Empirical evidence is provided that VAQC, combined with other techniques, can provide more accurate solutions than “plain” VQE, for the same amount of effort.

Low-Depth Mechanisms for Quantum Optimization

This work focuses on developing a language and tools connected with kinetic energy on a graph for understanding the physical mechanisms of success and failure to guide algorithmic improvement, and unveil many pitfalls and mechanisms in quantum optimization using a physical perspective.

Quantum search with hybrid adiabatic–quantum-walk algorithms and realistic noise

This work carries out a detailed examination of adiabatic and quantum-walk implementation of the quantum search algorithm, using the more physically realistic hypercube connectivity, rather than the complete graph, for the base Hamiltonian.

Quantum Algorithms for Scientific Computing and Approximate Optimization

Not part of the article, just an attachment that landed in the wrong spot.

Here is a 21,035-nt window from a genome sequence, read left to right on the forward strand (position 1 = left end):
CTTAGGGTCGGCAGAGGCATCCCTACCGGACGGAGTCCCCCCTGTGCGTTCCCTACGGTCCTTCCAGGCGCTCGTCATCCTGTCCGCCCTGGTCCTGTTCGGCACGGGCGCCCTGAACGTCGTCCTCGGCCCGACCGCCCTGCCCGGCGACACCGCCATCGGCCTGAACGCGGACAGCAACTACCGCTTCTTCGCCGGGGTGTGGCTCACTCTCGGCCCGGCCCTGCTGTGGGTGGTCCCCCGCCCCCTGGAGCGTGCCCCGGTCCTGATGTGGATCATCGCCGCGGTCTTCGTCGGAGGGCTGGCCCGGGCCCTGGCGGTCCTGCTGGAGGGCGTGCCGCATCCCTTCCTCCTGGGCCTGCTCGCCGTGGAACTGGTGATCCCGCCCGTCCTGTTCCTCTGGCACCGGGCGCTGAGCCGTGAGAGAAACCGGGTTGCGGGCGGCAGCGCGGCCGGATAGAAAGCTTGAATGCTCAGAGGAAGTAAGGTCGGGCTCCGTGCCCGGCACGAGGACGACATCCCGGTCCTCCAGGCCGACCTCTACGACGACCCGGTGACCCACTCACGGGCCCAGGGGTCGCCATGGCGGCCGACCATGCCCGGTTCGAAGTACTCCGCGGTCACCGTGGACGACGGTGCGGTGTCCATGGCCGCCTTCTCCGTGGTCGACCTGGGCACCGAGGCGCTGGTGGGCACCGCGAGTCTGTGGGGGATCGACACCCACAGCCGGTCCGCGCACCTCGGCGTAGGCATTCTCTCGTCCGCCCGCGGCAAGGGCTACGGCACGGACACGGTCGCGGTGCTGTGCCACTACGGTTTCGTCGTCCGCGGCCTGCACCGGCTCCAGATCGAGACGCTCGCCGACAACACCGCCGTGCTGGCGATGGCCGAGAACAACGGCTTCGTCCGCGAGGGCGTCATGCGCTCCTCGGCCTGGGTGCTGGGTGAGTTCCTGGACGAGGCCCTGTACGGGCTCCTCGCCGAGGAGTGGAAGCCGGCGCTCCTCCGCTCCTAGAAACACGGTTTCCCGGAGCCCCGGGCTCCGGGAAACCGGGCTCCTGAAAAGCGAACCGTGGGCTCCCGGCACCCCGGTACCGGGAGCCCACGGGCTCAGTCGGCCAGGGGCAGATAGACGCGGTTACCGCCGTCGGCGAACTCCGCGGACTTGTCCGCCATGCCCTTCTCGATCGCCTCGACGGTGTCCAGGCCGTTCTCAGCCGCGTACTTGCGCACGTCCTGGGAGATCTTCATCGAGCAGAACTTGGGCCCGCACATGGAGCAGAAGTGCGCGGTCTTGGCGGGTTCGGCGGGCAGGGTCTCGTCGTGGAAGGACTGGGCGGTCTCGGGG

The performance of the quantum approximate optimization algorithm (QAOA) is studied, and a generalization of QAOA is shown, particularly suitable for constrained optimization problems and low-resource implementations on near-term quantum devices.



A study of heuristic guesses for adiabatic quantum computation

This work introduces a simple form of heuristics: the ability to start the quantum evolution with a state which is a guess to the solution of the problem, and explains the viability of this approach and the needed modifications to the conventional AQC (CAQC) algorithm.

Probing entanglement in adiabatic quantum optimization with trapped ions

It is shown that a broad class of NP-complete problems becomes accessible for quantum simulations, including the knapsack problem, number partitioning, and instances of the max-cut problem, and a general theoretical study reveals correlations of the success probability with entanglement at the end of the protocol.

Quantum Hamiltonian Complexity

This survey provides an introduction to the rapidly growing field of Quantum Hamiltonian Complexity, which includes the study of quantum constraint satisfaction problems, and provides a novel information theoretic presentation of Bravyi's polynomial time algorithm for Quantum 2-SAT.

The Power of Quantum Systems on a Line